Changzhi Li received a National Science Foundation grant to figure out how multiple Wi-Fi-enabled devices can "share" the internet in a given space and leverage passive sensing to analyze human behaviors.
Since the onset of the COVID-19 pandemic, people have been getting used to the new normal of "virtual" everything – meetings, classes, games, you name it. While having a stable and fast internet connection is necessary, the extra devices in the household – computers, tablets, cellphones, etc. – have gobbled up the bandwidth, causing poor internet connections and slower speeds.
Changzhi Li, a professor of electrical and computer engineering in Texas Tech University's Edward E. Whitacre Jr. College of Engineering, received a $247,719 grant from the National Science Foundation (NSF) to develop a passive sensor to both reduce bandwidth competition between devices and help analyze human behaviors, such as vital signs. The three-year project officially began on Sept. 1.
"As the pandemic started, we began working intensively at home," Li said. "Myself, as an example, I had to teach virtual classes, and I also had to attend all kinds of virtual meetings. Sometimes, I would be kicked out of a meeting because of internet trouble. I upgraded my internet service to one gigabyte of bandwidth. However, it turns out that didn't completely solve the problem. So, I did some testing and figured out the problem is not the speed from our service provider, because one gigabyte is already fast enough. The true problem is the radio spectrum resource at home because we have multiple devices fighting for the limited wireless bandwidth available from the router, our access point."
The radio spectrum is a part of the electromagnetic spectrum. For Wi-Fi and Bluetooth communications, only very limited physical bandwidth is available because the electromagnetic spectrum must be appropriately shared among all wireless systems and applications, including GPS, garage door openers, wireless computer mice, keyboards and headsets, headphones, radio receivers, satellite television, broadcast television and radars, just to name a few.
"I thought, 'Can we reduce this type of competition among wireless devices?'" Li said. "Based on my research, I looked into sensing because it's becoming popular today to use wireless waves to sense various parameters around us. But most of the wireless sensors send out a wireless signal first, and the sensors analyze how the signal is modified by the subject of interest. From there, they extract information. So, the problem is, once we add wireless sensors to our real life, we are going to actually exaggerate this type of competition among wireless devices."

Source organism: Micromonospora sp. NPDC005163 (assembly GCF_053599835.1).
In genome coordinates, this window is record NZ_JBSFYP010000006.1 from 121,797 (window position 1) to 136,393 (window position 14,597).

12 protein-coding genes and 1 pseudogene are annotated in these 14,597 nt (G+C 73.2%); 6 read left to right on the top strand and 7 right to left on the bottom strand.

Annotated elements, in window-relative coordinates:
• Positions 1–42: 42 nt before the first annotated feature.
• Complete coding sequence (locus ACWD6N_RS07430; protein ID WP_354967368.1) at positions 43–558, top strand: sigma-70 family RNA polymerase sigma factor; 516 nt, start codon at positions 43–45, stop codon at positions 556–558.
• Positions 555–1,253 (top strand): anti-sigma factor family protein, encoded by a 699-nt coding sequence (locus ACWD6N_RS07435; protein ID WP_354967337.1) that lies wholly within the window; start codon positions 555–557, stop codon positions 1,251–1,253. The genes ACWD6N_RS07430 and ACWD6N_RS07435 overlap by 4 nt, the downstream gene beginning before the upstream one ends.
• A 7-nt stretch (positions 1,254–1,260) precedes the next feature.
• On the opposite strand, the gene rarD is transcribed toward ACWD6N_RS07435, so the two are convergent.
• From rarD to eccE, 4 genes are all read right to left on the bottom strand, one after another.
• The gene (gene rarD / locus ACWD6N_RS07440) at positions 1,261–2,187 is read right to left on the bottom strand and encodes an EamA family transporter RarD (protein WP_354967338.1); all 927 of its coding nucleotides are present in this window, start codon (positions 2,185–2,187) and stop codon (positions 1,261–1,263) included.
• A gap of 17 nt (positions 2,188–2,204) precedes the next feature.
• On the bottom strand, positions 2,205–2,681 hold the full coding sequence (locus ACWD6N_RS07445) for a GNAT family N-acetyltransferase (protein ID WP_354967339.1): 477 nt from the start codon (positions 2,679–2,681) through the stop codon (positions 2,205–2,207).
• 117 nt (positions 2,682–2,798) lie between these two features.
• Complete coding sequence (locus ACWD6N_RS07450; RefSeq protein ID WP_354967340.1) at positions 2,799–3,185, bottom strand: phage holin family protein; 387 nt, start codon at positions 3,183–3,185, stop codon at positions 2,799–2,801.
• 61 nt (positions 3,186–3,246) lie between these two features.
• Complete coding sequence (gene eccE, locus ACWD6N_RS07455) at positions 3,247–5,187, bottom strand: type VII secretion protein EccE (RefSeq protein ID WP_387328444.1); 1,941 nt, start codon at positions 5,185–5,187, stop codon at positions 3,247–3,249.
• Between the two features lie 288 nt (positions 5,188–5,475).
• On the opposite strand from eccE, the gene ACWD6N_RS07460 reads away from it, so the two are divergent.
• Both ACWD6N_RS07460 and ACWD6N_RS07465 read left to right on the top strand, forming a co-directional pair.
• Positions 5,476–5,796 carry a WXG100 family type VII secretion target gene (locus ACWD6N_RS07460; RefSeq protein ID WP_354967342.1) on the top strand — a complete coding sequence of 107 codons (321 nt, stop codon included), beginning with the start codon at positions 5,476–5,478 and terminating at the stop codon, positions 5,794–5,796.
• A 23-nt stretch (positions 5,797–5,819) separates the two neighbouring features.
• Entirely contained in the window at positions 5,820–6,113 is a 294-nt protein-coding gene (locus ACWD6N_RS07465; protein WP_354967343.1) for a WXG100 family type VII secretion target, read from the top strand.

Li said a lack of radio spectrum resources is the one of the main reasons why a device suddenly loses its internet connection. However, Li said devices that use passive sensing, rather than active, could help reduce the number of signals competing for that limited bandwidth. An example of active sensing is when a police officer uses a radar gun to track how fast a car is going.
"The radar gun sends out a wireless signal toward our vehicles, and once that signal hits the vehicle, it bounces back," Li explained. "So, the radar gun can analyze and compare the transmitted signal with the reflected signal. From there, it can calculate the Doppler frequency shift, and from that, it figures out how fast a car is moving. But the problem of this is that, to sense the car in front of the police officer, first, the device has to send out a signal.
"Likewise, radars are widely used by today's cars for lane change assistance, collision avoidance, and parking assistance. This kind of extensive use of radio signals may create congestion to the wireless infrastructure. If everyone is using wireless sensors for health care and smart control at home, those wireless signals may conflict with each other. They are going to fight for bandwidth and for the time to be active. That, actually, is the reason why wireless devices get kicked out of the internet connection, simply because there are not enough radio spectrum resources to be shared among so many devices."
Li wants to develop a battery-operated device that will utilize injection-locking detection, which means the device will "lock" onto existing Wi-Fi signals in a living environment for sensing purposes. For the first two years of the three-year project, Li and his collaborators from Washington State University will develop the device's hardware and algorithm.
The hope is that the device Li and his cohorts are working toward can differentiate between a Wi-Fi signal coming directly from the router and Wi-Fi signals that are modified by human activities.
"By leveraging injection locking to sense how a subject alters or changes Wi-Fi signal in our environment, we can pick up useful information," Li said. "We can potentially use this for health care purposes. For example, we could measure vital signs, including heartbeats and respiration, 24/7. We could do this while the user is having breakfast or while the person is watching TV in the morning or at night.
"We also could do continuous authentication of users based on their behavior. For example, individuals have different ways of walking. The way they walk could change how the Wi-Fi signal propagates within the room. So, potentially, we could analyze that impact and identify if this person is authorized to be in the room."